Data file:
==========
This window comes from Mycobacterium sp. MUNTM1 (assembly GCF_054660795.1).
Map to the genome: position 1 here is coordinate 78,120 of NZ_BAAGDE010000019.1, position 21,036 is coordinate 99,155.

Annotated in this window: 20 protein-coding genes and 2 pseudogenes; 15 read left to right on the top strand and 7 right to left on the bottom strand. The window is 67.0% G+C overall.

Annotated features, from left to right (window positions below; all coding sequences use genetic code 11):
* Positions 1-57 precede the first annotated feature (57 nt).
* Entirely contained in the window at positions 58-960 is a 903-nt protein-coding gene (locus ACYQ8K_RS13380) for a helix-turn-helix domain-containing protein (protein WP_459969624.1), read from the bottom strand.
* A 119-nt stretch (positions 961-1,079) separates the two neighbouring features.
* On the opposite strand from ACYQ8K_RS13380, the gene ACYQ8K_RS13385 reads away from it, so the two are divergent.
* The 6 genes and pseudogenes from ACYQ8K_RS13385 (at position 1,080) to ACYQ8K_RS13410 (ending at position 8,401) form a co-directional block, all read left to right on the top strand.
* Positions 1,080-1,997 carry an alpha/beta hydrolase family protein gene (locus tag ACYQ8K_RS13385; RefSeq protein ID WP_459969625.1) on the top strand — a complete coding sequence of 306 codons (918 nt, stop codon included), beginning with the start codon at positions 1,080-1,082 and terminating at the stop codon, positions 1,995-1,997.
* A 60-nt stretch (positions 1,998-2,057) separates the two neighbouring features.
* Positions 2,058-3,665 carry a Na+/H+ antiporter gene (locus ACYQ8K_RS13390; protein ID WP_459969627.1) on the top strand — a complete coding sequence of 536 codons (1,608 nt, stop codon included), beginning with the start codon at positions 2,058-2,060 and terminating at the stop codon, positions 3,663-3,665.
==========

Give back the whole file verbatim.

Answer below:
This window comes from Mycobacterium sp. MUNTM1 (assembly GCF_054660795.1).
Map to the genome: position 1 here is coordinate 78,120 of NZ_BAAGDE010000019.1, position 21,036 is coordinate 99,155.

Annotated in this window: 20 protein-coding genes and 2 pseudogenes; 15 read left to right on the top strand and 7 right to left on the bottom strand. The window is 67.0% G+C overall.

Annotated features, from left to right (window positions below; all coding sequences use genetic code 11):
* Positions 1-57 precede the first annotated feature (57 nt).
* Entirely contained in the window at positions 58-960 is a 903-nt protein-coding gene (locus ACYQ8K_RS13380) for a helix-turn-helix domain-containing protein (protein WP_459969624.1), read from the bottom strand.
* A 119-nt stretch (positions 961-1,079) separates the two neighbouring features.
* On the opposite strand from ACYQ8K_RS13380, the gene ACYQ8K_RS13385 reads away from it, so the two are divergent.
* The 6 genes and pseudogenes from ACYQ8K_RS13385 (at position 1,080) to ACYQ8K_RS13410 (ending at position 8,401) form a co-directional block, all read left to right on the top strand.
* Positions 1,080-1,997 carry an alpha/beta hydrolase family protein gene (locus tag ACYQ8K_RS13385; RefSeq protein ID WP_459969625.1) on the top strand — a complete coding sequence of 306 codons (918 nt, stop codon included), beginning with the start codon at positions 1,080-1,082 and terminating at the stop codon, positions 1,995-1,997.
* A 60-nt stretch (positions 1,998-2,057) separates the two neighbouring features.
* Positions 2,058-3,665 carry a Na+/H+ antiporter gene (locus ACYQ8K_RS13390; protein ID WP_459969627.1) on the top strand — a complete coding sequence of 536 codons (1,608 nt, stop codon included), beginning with the start codon at positions 2,058-2,060 and terminating at the stop codon, positions 3,663-3,665.